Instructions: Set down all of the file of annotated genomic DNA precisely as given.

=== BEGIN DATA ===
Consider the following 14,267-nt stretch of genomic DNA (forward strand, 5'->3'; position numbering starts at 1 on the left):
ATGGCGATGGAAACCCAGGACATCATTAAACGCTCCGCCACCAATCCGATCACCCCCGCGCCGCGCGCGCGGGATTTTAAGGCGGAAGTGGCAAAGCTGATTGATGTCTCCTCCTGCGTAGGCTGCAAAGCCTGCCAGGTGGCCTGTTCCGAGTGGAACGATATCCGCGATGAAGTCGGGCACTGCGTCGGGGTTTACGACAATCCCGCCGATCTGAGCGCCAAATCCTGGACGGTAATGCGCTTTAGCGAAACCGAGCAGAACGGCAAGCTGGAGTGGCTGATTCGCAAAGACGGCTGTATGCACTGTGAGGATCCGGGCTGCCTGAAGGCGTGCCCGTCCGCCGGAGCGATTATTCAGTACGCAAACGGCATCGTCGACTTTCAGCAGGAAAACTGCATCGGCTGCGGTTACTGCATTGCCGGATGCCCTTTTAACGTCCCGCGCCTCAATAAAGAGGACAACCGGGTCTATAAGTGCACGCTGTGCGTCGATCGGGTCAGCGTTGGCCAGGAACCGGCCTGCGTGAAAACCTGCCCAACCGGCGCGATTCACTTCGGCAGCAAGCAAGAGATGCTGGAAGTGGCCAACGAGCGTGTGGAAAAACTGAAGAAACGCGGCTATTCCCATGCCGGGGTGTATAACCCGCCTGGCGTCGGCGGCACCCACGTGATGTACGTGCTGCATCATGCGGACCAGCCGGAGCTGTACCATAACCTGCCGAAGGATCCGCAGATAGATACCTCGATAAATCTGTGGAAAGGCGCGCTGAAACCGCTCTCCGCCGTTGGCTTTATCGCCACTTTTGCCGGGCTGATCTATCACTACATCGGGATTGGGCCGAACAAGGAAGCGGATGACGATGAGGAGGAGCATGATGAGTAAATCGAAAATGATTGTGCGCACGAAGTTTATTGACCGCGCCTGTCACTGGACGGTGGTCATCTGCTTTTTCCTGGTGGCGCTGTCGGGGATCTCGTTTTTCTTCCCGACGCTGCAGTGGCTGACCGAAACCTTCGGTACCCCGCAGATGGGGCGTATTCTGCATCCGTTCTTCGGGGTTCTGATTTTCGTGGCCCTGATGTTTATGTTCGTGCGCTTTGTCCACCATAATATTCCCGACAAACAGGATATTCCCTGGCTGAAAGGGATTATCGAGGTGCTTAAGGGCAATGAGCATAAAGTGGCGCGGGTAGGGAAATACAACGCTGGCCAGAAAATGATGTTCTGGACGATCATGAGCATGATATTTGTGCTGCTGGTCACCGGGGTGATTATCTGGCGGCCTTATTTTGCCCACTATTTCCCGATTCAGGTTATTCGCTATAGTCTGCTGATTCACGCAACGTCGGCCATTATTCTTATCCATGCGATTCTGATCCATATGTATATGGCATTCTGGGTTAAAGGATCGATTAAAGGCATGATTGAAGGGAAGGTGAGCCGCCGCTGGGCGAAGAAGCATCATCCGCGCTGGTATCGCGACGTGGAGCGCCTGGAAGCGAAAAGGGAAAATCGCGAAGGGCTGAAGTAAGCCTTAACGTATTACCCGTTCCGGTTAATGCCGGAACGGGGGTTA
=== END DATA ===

Consider the following 14,267-nt stretch of genomic DNA (forward strand, 5'->3'; position numbering starts at 1 on the left):
ATGGCGATGGAAACCCAGGACATCATTAAACGCTCCGCCACCAATCCGATCACCCCCGCGCCGCGCGCGCGGGATTTTAAGGCGGAAGTGGCAAAGCTGATTGATGTCTCCTCCTGCGTAGGCTGCAAAGCCTGCCAGGTGGCCTGTTCCGAGTGGAACGATATCCGCGATGAAGTCGGGCACTGCGTCGGGGTTTACGACAATCCCGCCGATCTGAGCGCCAAATCCTGGACGGTAATGCGCTTTAGCGAAACCGAGCAGAACGGCAAGCTGGAGTGGCTGATTCGCAAAGACGGCTGTATGCACTGTGAGGATCCGGGCTGCCTGAAGGCGTGCCCGTCCGCCGGAGCGATTATTCAGTACGCAAACGGCATCGTCGACTTTCAGCAGGAAAACTGCATCGGCTGCGGTTACTGCATTGCCGGATGCCCTTTTAACGTCCCGCGCCTCAATAAAGAGGACAACCGGGTCTATAAGTGCACGCTGTGCGTCGATCGGGTCAGCGTTGGCCAGGAACCGGCCTGCGTGAAAACCTGCCCAACCGGCGCGATTCACTTCGGCAGCAAGCAAGAGATGCTGGAAGTGGCCAACGAGCGTGTGGAAAAACTGAAGAAACGCGGCTATTCCCATGCCGGGGTGTATAACCCGCCTGGCGTCGGCGGCACCCACGTGATGTACGTGCTGCATCATGCGGACCAGCCGGAGCTGTACCATAACCTGCCGAAGGATCCGCAGATAGATACCTCGATAAATCTGTGGAAAGGCGCGCTGAAACCGCTCTCCGCCGTTGGCTTTATCGCCACTTTTGCCGGGCTGATCTATCACTACATCGGGATTGGGCCGAACAAGGAAGCGGATGACGATGAGGAGGAGCATGATGAGTAAATCGAAAATGATTGTGCGCACGAAGTTTATTGACCGCGCCTGTCACTGGACGGTGGTCATCTGCTTTTTCCTGGTGGCGCTGTCGGGGATCTCGTTTTTCTTCCCGACGCTGCAGTGGCTGACCGAAACCTTCGGTACCCCGCAGATGGGGCGTATTCTGCATCCGTTCTTCGGGGTTCTGATTTTCGTGGCCCTGATGTTTATGTTCGTGCGCTTTGTCCACCATAATATTCCCGACAAACAGGATATTCCCTGGCTGAAAGGGATTATCGAGGTGCTTAAGGGCAATGAGCATAAAGTGGCGCGGGTAGGGAAATACAACGCTGGCCAGAAAATGATGTTCTGGACGATCATGAGCATGATATTTGTGCTGCTGGTCACCGGGGTGATTATCTGGCGGCCTTATTTTGCCCACTATTTCCCGATTCAGGTTATTCGCTATAGTCTGCTGATTCACGCAACGTCGGCCATTATTCTTATCCATGCGATTCTGATCCATATGTATATGGCATTCTGGGTTAAAGGATCGATTAAAGGCATGATTGAAGGGAAGGTGAGCCGCCGCTGGGCGAAGAAGCATCATCCGCGCTGGTATCGCGACGTGGAGCGCCTGGAAGCGAAAAGGGAAAATCGCGAAGGGCTGAAGTAAGCCTTAACGTATTACCCGTTCCGGTTAATGCCGGAACGGGGGTTA